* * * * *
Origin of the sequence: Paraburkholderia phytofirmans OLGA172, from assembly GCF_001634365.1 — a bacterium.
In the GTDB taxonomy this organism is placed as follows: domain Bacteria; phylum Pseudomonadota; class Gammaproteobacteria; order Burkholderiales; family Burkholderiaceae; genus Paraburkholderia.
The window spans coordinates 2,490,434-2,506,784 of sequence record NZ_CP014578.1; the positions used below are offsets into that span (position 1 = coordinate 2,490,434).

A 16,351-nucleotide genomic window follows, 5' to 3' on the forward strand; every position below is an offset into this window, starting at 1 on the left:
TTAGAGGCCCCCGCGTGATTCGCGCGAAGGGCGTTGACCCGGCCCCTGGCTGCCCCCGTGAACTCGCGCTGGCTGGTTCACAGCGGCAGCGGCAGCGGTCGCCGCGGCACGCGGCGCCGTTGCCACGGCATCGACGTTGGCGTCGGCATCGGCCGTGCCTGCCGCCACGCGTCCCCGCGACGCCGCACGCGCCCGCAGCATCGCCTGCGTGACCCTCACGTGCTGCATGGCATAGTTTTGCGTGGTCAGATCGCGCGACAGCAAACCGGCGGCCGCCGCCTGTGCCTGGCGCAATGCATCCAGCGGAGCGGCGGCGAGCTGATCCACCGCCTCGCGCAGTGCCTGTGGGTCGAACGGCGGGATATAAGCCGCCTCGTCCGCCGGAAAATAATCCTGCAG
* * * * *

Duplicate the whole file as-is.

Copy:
Origin of the sequence: Paraburkholderia phytofirmans OLGA172, from assembly GCF_001634365.1 — a bacterium.
In the GTDB taxonomy this organism is placed as follows: domain Bacteria; phylum Pseudomonadota; class Gammaproteobacteria; order Burkholderiales; family Burkholderiaceae; genus Paraburkholderia.
The window spans coordinates 2,490,434-2,506,784 of sequence record NZ_CP014578.1; the positions used below are offsets into that span (position 1 = coordinate 2,490,434).

A 16,351-nucleotide genomic window follows, 5' to 3' on the forward strand; every position below is an offset into this window, starting at 1 on the left:
TTAGAGGCCCCCGCGTGATTCGCGCGAAGGGCGTTGACCCGGCCCCTGGCTGCCCCCGTGAACTCGCGCTGGCTGGTTCACAGCGGCAGCGGCAGCGGTCGCCGCGGCACGCGGCGCCGTTGCCACGGCATCGACGTTGGCGTCGGCATCGGCCGTGCCTGCCGCCACGCGTCCCCGCGACGCCGCACGCGCCCGCAGCATCGCCTGCGTGACCCTCACGTGCTGCATGGCATAGTTTTGCGTGGTCAGATCGCGCGACAGCAAACCGGCGGCCGCCGCCTGTGCCTGGCGCAATGCATCCAGCGGAGCGGCGGCGAGCTGATCCACCGCCTCGCGCAGTGCCTGTGGGTCGAACGGCGGGATATAAGCCGCCTCGTCCGCCGGAAAATAATCCTGCAG